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from issue no. 10 - 2008

The long night of ‘78


A book on the last, tormented, part of Montini’s pontificate and on the kidnapping and killing of Senator Aldo Moro. A work of fantasy, but worthy of note


by Davide Malacaria


Paul VI receiving in audience Aldo Moro, President of the Council of Ministers, 20 January 1964

Paul VI receiving in audience Aldo Moro, President of the Council of Ministers, 20 January 1964

Many re-evocations, in the course of thirty years, of the tragedy of which Aldo Moro was a victim in that terrible 1978, through interviews, articles and books. The volume Adesso viene la notte (Now comes the night) by Ferruccio Parazzoli, does not come out of an analysis of the writings that Moro produced in the Red Brigades’ prison nor from a careful study of the phenomenon of “terrorism” but has something nonetheless that urges one to read it. Conceived as a play, it takes as its starting point what happened in those terrible fifty-five days in an attempt to imagine the torment that consumed the last months of the pontificate of Pope Paul VI. Thus, in the hands of the author, the assassination of the statesman’s escort, his abduction and his murder became one of the many, stubborn challenges posed by Satan to God, aimed at lessening the faith of the Holy Father.
In advancing his challenge, Satan debates with God on the evils that afflict the world, the vacuum gripping the hearts of men. The cause of all this, the devil explains, is not so much “losing God”, his remoteness from human affairs, rather “it is the failed coming of the Kingdom of God that brings about the total loss of all meaning”, so that all “expectation” fades, everything becomes anonymous, indifferent and “the act of torturing and that of lovingly tending become increasingly indistinguishable”.
That Paul VI had well in mind the dangers arising from the activity of the devil is well known. The author reports the speech given on the Feast of Saints Peter and Paul in 1972 – four years after the pronouncement full of hope of the Creed of the People of God – when the Holy Father then said: “I have the feeling that the smoke of Satan has entered into the temple of God through some crack”. Parazzoli imagines that this complaint intersects with an inner torment that the Pope would suffer at the hands of the father of lies, those external obsessions of which Saint Pio of Pietrelcina was victim in reality. Harassments that did not however tarnish the faith of the Holy Father. It was then that the idea of the great challenge was born in the devil. Paul VI would undergo the supreme temptation: the Kingdom of God here on earth, is mere abstraction; the Lord is deaf to the prayers of men. Hence the kidnapping of Aldo Moro. “The tireless work of the devil is not directed against me, I am nothing, just a pawn in the game”, the statesman says to Paul VI in one of those spectral apparitions that the author imagines tormented Montini in the terrible days of the kidnapping. So also the other politicians, in the story, are nothing more than background, the scenery of the theater in which this sulfurous drama is consumated.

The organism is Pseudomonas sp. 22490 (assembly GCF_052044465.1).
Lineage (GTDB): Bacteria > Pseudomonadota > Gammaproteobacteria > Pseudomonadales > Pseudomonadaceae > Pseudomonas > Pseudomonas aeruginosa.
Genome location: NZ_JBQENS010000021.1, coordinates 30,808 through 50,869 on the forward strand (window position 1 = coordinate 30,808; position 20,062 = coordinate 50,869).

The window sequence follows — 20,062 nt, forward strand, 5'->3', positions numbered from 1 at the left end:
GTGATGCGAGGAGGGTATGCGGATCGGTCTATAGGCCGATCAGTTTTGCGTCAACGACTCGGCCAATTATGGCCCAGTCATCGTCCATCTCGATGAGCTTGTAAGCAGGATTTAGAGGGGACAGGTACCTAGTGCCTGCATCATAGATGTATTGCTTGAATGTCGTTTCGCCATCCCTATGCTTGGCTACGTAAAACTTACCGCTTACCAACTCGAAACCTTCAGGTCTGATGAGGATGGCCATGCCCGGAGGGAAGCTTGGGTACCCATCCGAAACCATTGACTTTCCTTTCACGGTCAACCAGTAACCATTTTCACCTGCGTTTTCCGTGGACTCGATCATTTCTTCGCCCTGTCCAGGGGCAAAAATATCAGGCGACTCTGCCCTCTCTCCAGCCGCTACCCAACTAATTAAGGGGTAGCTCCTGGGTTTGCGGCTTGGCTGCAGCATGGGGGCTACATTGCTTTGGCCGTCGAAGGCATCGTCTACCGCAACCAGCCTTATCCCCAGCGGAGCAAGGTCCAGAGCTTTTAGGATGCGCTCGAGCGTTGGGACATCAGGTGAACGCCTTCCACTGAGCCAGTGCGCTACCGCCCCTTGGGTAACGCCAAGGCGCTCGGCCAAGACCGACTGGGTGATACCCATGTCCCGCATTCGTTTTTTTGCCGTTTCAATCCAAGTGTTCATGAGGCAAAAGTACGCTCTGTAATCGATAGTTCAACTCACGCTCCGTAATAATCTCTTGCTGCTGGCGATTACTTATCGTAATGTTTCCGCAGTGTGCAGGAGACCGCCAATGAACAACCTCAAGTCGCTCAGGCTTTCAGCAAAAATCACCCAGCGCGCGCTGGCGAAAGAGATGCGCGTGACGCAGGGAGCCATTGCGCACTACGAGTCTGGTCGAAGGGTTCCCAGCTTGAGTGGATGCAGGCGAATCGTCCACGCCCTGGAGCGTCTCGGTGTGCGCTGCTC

The only real character in this drama, apart from Montini, is a militant in the Red Brigade movement, whom the author imagines reaching Montini to set up negotiations for the release of the hostage. An attempt that founders tragically, however, when a breathless Don Macchi reports back to the Holy Father the news that the girl’s body has been found in a frozen lake. A reference to what really happened in those terrible days: the mystery of the Red Brigade communiqué which announced the death of Moro (it was 18 April 1978, the thirtieth anniversary of the historic victory of the Christian Democrats in the first elections held in Italy after the Second World War) and his concealment in the depths of Lake Duchessa. A communiqué that then turned out to be the work of a strange forger, a certain Tony Chicchiarelli, but that is another story.
Paul VI presiding at the funeral mass for Aldo Moro in the Basilica of
Saint John Lateran, 13 May 1978

Paul VI presiding at the funeral mass for Aldo Moro in the Basilica of Saint John Lateran, 13 May 1978

The bleak epilogue to the kidnapping marks the apparent victory of Satan. The Pope seems to capitulate and, like Jesus repeats: “Eloì Eloì, lemà sabachtàni?”, meaning “My God, my God, why have you forsaken me?” Even more dramatic are the words of the homily pronounced at the statesman’s funeral when, according to the author, Montini seems to blame God: “You did not heed our plea for the life of Aldo Moro”. And yet, and despite everything, the devil’s challenge fails. Paul VI, God says, died in the faith. To the faithful servant a peaceful death is reserved, coinciding with the ringing of an alarm, “a maternal reminder, as mothers call their children at the end of the day. It is time, come on, come home”. A serenity that contrasts however with the last words that the author puts into the mouth of the dying Pope, almost a last legacy of his mortal life: “Now comes the night”.
It is very difficult to see in the features of the God of this book the sweet face of the Christian God, or to match the record of what really happened in 1978 with the obsessive sulfurous nightmare sketched by Parazzoli. But certainly the similarity between the Red Brigade badge and the Pentacle used in satanic rites will have intrigued the devil, who certainly had a hand in what happened in that tragic year.
“Thy Kingdom come ... on earth as in heaven”, Jesus taught us to ask. And the challenge of the devil, finally, lies entirely there.


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